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Black Hat 2009 SSL Review: More Tricks For Defeating SSL In Practice (Moxie Marlinspike)

August 05, 2009

Moxie Marlinspike has a story to tell, and it's a story about SSL implementation flaws. His talk at Black Hat 2009 (get the slides and the movie from Black Hat Archives) is a continuation of his previous activities, which go way back, as early as 2002 (or something). I liked this talk, because it was delivered in a low key, here-is-what-I-discovered, way.

  1. You first learn about the chained certificate validation flaws from the past, which were possible basically because X.509 is complex and programmers don't understand it. It was possible to exploit such flaws with the use of any valid certificate.
  2. Moxie wrote and published his first SSL tool, sslsniff, because Microsoft claimed the chained certificate validation flaws could not be exploited. This tool automates the exploitation and makes MITM attacks really simple (as most Moxie's SSL tools do).
  3. Next comes sslstrip, again a MITM tool, which relies on the fact that most people first browse using plain-text and let sites guide them to SSL. The tool strips away the links to SSL, leaving the user to communicate via plain-text.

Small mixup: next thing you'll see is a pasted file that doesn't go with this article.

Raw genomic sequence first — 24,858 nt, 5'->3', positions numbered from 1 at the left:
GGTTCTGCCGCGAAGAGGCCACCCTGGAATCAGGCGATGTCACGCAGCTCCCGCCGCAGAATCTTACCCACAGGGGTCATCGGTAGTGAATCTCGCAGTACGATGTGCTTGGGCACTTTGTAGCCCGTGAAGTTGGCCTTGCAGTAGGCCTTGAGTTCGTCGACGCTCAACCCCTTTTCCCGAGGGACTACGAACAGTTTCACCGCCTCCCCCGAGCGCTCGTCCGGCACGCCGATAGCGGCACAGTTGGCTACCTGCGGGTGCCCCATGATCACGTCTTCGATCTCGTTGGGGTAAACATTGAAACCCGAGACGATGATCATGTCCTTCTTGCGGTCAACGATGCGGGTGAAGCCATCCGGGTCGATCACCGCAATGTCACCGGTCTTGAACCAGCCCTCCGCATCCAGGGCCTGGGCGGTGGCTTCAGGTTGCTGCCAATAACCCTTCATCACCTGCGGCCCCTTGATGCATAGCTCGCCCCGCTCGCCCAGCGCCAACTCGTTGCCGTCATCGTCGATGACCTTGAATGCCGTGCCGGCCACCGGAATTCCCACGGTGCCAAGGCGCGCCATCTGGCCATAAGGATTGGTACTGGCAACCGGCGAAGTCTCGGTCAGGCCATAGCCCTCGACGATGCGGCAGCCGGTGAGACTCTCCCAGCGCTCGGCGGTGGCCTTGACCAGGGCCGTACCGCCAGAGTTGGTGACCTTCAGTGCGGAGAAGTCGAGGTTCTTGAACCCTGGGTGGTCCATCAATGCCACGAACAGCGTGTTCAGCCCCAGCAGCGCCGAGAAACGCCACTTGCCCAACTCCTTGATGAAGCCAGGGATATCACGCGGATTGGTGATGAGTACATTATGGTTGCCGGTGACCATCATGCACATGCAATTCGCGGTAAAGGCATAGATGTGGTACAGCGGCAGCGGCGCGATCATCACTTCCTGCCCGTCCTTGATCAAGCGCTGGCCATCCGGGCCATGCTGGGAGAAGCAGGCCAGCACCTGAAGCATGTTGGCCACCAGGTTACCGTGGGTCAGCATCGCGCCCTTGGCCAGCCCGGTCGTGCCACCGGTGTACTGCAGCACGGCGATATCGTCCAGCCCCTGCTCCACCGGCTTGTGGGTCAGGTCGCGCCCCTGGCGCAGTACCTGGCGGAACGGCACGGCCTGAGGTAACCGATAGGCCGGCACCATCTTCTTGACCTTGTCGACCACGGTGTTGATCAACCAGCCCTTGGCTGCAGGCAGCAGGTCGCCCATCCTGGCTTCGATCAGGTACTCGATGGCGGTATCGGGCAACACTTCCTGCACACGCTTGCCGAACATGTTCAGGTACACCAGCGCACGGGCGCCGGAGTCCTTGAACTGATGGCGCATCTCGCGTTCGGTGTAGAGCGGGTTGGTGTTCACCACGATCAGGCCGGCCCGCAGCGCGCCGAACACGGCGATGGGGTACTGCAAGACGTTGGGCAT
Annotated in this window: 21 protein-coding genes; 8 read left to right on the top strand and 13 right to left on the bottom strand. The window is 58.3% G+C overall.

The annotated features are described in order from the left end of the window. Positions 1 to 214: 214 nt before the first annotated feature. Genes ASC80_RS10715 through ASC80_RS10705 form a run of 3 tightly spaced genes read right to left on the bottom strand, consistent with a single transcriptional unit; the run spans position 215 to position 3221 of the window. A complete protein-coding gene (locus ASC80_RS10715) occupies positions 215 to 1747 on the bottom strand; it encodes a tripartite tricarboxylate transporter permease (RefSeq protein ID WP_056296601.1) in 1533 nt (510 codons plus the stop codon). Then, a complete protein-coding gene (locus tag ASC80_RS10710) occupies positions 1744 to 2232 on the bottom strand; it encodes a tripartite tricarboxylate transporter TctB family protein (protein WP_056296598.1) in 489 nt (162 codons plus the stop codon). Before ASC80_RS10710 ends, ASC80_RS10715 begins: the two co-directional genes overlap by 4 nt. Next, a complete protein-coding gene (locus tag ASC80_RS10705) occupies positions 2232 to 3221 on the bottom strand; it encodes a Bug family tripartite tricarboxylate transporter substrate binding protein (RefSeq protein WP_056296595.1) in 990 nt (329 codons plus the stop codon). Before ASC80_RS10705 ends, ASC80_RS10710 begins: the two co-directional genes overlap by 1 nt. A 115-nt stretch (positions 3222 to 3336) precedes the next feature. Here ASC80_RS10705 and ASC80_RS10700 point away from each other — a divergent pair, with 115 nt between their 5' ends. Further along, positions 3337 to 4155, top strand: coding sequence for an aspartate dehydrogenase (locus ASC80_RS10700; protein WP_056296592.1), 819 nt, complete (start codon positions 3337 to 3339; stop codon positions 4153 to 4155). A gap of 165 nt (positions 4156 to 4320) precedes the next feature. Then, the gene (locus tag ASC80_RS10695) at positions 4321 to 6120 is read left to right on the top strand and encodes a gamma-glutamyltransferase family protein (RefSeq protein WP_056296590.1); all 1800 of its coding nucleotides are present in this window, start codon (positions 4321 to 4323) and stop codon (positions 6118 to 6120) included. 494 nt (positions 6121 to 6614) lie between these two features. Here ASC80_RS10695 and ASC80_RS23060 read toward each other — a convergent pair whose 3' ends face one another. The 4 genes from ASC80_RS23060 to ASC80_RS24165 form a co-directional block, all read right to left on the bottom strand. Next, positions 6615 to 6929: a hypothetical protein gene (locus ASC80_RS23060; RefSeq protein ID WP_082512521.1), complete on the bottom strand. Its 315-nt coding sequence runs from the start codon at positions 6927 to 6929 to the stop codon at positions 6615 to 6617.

4. The new stuff is about the same problem Dan Kaminsky pointed out in his talk (but independently discovered), which is that most SSL implementations are vulnerable to NUL-byte attacks. As a result, it is possible to get a CA to sign a certificate that effectively allows you to impersonate a web site you do not own. Combining this attack with a wildcard certificate, you get a certificate that can be used to impersonate any web site.
  5. Moxie further discovered that it was possible to interfere (from a MITM position) with OCSP certificate validation to prolong a life of a revoked certificate. 
  6. Even worse, he discovered that it was possible to use a NUL-enriched wildcard certificate to subvert the Firefox and Thunderbird update mechanism.

The good thing about implementation flaws is that they are reasonably quick and easy to fix. The first issue is old news, so it's not a problem any more. The new flaws (#4, #5 and #6) are either fixed (I know they were fixed in Firefox) or will be fixed soon. You can make sure you're using a version of the browser that is not vulnerable. There's going to be a lot of people using older browsers, who are going to remain vulnerable. To help them, it is the CAs who are going to have to make sure they don't issue any more rogue certificates.

Although sslstrip is old news, I am worried about the fact that people can't recognise when a connection (to a web site) is insecure. No, scratch that. Why should people need to recognise that? I know how to and I do, but that's only out of necessity. I am really more worried about the fact that it's necessary to think about such things at all. Web sites should just be secure, period.

Short term, EV certificates help. That really means that they help me and you, but I don't believe they help normal (i.e., non-security) people. Can we do anything to help them? A solution comes to mind, and it consists from two parts:

  1. Use only SSL and make plain-text connections impossible.
  2. Refuse to connect to web sites that do not have valid certificates.